Skip to main content

About the Author(s)

Hunt Allcott 

Hunt Allcott is a research associate affiliated with the NBER’s Public Economics, Industrial Organization, and Environmental and Energy Economics Programs. He is a professor of global environmental policy at Stanford University, a codirector of the Stanford Environmental and Energy Policy Analysis Center, an affiliate of ideas42 and the Abdul Latif Jameel Poverty Action Lab (J-PAL), and a member of the board of editors of American Economic Journal: Economic Policy. Allcott received his BS and MS in engineering from Stanford in 2002 and his PhD in public policy from Harvard University in 2009. He grew up in Oregon and now lives in Palo Alto, California with his wife.

Benjamin Lockwood 

Benjamin Lockwood is a faculty research fellow in the NBER’s Public Economics Program. He is the Clarence Nickman Assistant Professor of Business Economics and Public Policy at the University of Pennsylvania’s Wharton School. Lockwood’s research focuses on optimal taxation and regulation in settings where policymakers are concerned about reducing inequality and changing behavior. He received his BA in philosophy and economics from Amherst College in 2008 and his PhD in economics from Harvard University in 2016. Lockwood grew up in Idaho and now lives in Pennsylvania with his wife and three children.

Dmitry Taubinsky

Dmitry Taubinsky is a research associate affiliated with the NBER’s Public Economics Program and an associate professor of economics at the University of California, Berkeley. He received his BA in applied mathematics in 2009 and his PhD in economics in 2014, both from Harvard University. Using a combination of theory, field experiments, surveys, and quasi-experiments, Taubinsky studies topics such as inattention to and misunderstanding of complex tax incentives, “sin taxes” on goods such as sugary drinks, consumer-facing energy policy, and regulation welfare effects of non-standard policy levers such as information labels, social recognition and financial decision-making by low-income populations such as payday-loan borrowers. Taubinsky grew up in California, where he currently lives with his wife and two children.


1. The Economics of Welfare, Pigou A. London: Macmillan and Co., 1920. Go to ⤴︎
2.  “Energy Policy with Externalities and Internalities,” Allcott H, Mullainathan S, Taubinsky D. NBER Working Paper 17977, January 2014, and Journal of Public Economics 112, April 2014, pp. 72–88. Go to ⤴︎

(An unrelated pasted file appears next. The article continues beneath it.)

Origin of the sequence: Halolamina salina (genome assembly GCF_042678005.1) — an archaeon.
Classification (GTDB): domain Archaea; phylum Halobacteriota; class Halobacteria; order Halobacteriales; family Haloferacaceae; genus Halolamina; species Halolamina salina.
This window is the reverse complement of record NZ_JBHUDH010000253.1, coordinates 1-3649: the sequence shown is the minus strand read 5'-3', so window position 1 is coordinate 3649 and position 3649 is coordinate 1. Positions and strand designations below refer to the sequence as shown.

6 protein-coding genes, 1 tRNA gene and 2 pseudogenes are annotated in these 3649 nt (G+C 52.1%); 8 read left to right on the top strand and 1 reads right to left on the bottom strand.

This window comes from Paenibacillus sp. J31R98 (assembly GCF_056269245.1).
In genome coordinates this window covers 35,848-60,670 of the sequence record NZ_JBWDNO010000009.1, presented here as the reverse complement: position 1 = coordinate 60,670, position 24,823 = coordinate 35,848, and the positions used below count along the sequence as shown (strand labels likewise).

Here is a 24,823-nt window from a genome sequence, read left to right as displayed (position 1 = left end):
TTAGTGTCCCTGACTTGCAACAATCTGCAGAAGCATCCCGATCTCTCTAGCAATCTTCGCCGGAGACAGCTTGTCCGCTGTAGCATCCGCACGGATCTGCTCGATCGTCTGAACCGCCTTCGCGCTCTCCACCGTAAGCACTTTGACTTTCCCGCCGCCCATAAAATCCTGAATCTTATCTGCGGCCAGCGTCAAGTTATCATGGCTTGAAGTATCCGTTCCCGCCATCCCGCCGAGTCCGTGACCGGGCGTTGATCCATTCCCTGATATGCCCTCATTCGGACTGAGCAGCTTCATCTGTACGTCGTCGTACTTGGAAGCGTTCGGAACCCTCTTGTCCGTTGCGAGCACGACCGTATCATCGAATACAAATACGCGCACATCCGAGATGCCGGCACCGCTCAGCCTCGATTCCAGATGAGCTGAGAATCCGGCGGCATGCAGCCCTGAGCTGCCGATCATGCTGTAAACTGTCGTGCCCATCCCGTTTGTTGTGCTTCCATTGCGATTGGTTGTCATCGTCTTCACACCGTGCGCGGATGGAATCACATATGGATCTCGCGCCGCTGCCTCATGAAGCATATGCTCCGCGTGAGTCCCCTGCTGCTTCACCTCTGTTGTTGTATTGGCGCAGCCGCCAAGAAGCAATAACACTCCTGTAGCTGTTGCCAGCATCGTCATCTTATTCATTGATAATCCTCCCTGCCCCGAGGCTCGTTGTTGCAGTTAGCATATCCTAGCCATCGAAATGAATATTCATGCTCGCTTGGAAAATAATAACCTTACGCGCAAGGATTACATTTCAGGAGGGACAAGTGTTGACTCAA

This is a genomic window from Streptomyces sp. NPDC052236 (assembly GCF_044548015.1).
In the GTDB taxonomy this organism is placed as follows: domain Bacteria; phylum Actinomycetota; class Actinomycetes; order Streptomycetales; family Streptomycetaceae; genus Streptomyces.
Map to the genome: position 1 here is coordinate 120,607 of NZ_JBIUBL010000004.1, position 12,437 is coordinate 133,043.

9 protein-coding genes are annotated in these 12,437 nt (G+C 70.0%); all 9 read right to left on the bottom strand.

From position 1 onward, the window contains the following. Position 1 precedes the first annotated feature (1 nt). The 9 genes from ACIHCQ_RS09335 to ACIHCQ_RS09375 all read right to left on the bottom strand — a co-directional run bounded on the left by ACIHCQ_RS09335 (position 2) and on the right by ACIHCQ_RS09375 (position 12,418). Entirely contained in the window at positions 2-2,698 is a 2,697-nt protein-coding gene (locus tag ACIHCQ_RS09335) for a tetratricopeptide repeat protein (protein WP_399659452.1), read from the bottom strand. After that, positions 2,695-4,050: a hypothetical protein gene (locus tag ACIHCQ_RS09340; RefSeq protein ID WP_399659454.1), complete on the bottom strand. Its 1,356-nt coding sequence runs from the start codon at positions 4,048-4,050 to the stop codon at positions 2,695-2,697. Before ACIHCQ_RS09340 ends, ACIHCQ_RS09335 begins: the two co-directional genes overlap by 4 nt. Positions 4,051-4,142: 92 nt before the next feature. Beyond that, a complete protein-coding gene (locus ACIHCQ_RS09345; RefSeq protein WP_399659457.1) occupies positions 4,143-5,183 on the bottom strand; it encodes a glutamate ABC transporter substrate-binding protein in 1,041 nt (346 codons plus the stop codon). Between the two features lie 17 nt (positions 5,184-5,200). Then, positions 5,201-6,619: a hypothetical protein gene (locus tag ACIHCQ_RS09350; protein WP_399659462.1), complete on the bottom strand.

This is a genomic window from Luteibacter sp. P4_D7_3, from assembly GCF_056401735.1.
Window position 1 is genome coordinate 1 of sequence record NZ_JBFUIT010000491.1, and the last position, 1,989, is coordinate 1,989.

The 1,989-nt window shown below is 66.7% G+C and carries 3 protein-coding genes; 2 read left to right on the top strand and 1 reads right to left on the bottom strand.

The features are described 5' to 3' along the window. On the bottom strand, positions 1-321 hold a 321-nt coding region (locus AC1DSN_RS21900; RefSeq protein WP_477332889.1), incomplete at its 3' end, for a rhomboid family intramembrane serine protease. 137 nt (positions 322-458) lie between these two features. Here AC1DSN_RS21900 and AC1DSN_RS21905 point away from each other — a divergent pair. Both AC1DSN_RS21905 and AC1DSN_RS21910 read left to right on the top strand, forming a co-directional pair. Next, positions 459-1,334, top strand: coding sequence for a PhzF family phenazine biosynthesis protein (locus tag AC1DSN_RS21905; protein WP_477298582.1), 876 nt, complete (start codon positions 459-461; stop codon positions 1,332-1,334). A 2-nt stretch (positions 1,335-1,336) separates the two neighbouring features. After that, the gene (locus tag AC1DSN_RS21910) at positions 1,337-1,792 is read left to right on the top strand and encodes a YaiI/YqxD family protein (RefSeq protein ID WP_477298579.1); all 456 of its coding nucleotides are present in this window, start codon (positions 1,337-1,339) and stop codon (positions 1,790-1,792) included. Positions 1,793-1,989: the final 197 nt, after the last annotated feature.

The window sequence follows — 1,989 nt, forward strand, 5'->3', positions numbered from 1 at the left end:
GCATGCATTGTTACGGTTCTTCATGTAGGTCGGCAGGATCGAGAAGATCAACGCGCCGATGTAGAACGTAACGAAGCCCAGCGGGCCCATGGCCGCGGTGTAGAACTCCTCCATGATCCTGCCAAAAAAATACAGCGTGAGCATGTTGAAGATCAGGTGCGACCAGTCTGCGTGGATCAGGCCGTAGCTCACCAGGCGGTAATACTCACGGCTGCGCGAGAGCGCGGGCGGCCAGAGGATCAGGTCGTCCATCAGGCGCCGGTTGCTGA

3.  “Optimal Sin Taxes,” O’Donoghue T, Rabin M. Journal of Public Economics 90(10-11), November 2006, pp. 1825–1849. Go to ⤴︎
4.  “Regressive Sin Taxes, with an Application to the Optimal Soda Tax,” Allcott H, Lockwood B, Taubinsky D. NBER Working Paper 25841, May 2019, and The Q uarterly Journal of Economics 134(3), August 2019, pp. 1557–1626.   Go to ⤴︎
5. “Sufficient Statistics for Nonlinear Tax Systems with General Across-Income Heterogeneity,” Ferey A, Lockwood B, Taubinsky D. NBER Working Paper 29582, April 2022. Go to ⤴︎
6. Should We Tax Sugar-Sweetened Beverages? An Overview of Theory and Evidence,” Allcott H, Lockwood B, Taubinsky D. NBER Working Paper 25842, May 2019, and Journal of Economic Perspectives 33(3), Summer 2019, pp. 202–227. Go to ⤴︎
7.  “State and Local Backgrounders: Soda Taxes.” Urban Institute, March 2022. Go to ⤴︎
8.  “The Lightbulb Paradox: Evidence from Two Randomized Experiments,” Allcott H, Taubinsky D. NBER Working Paper 19713, August 2014. Published as “Evaluating Behaviorally Motivated Policy: Experimental Evidence from the Lightbulb Market,” American Economic Review 105(8), August 2015, pp. 2501–2538. Go to ⤴︎
9. Are Consumers Poorly Informed about Fuel Economy? Evidence from Two Experiments,” Allcott H, Knittel C. NBER Working Paper 23076, February 2018, and American Economic Journal: Economic Policy 11(1), February 2019, pp. 1–37.   Go to ⤴︎
10. Gasoline Prices, Fuel Economy, and the Energy Paradox,” Allcott H, Knittel C. NBER Working Paper 18583, November 2012, and Review of Economics and Statistics 96(5), December 2014, pp. 779–795. Return to Text Go to ⤴︎
11. What Drives Demand for State-Run Lotteries? Evidence and Welfare Implications,” Lockwood B, Allcott H, Taubinsky D, Sial A. NBER Working Paper 28975, March 2022. Go to ⤴︎

More from NBER

In addition to working papers, the NBER disseminates affiliates’ latest findings through a range of free periodicals — the NBER Reporter, the NBER Digest, the Bulletin on Retirement and Disability, the Bulletin on Health, and the Bulletin on Entrepreneurship — as well as online conference reports, video lectures, and interviews.

15th Annual Feldstein Lecture, Mario Draghi, "The Next Flight of the Bumblebee: The Path to Common Fiscal Policy in the Eurozone cover slide
  • Lecture
Dr. Mario Draghi, who served as President of the European Central Bank and Prime Minister of Italy, presented the 2023...
2023 Methods Lectures, Jesse Shapiro and Liyang (Sophie) Sun, "Linear Panel Event Studies" Primary tabs
  • Lecture
Overview: Linear panel event studies are increasingly used to estimate and plot causal effects of changes in policies...
2023, SI Economics of Social Security, Panel Discussion, "Long-Term Dynamics of the Employment-to-Population Ratio" Primary tabs
  • Lecture
Supported by the Alfred P. Sloan Foundation, the National Science Foundation, and the Lynde and Harry Bradley...

© 2023 National Bureau of Economic Research. Periodical content may be reproduced freely with appropriate attribution.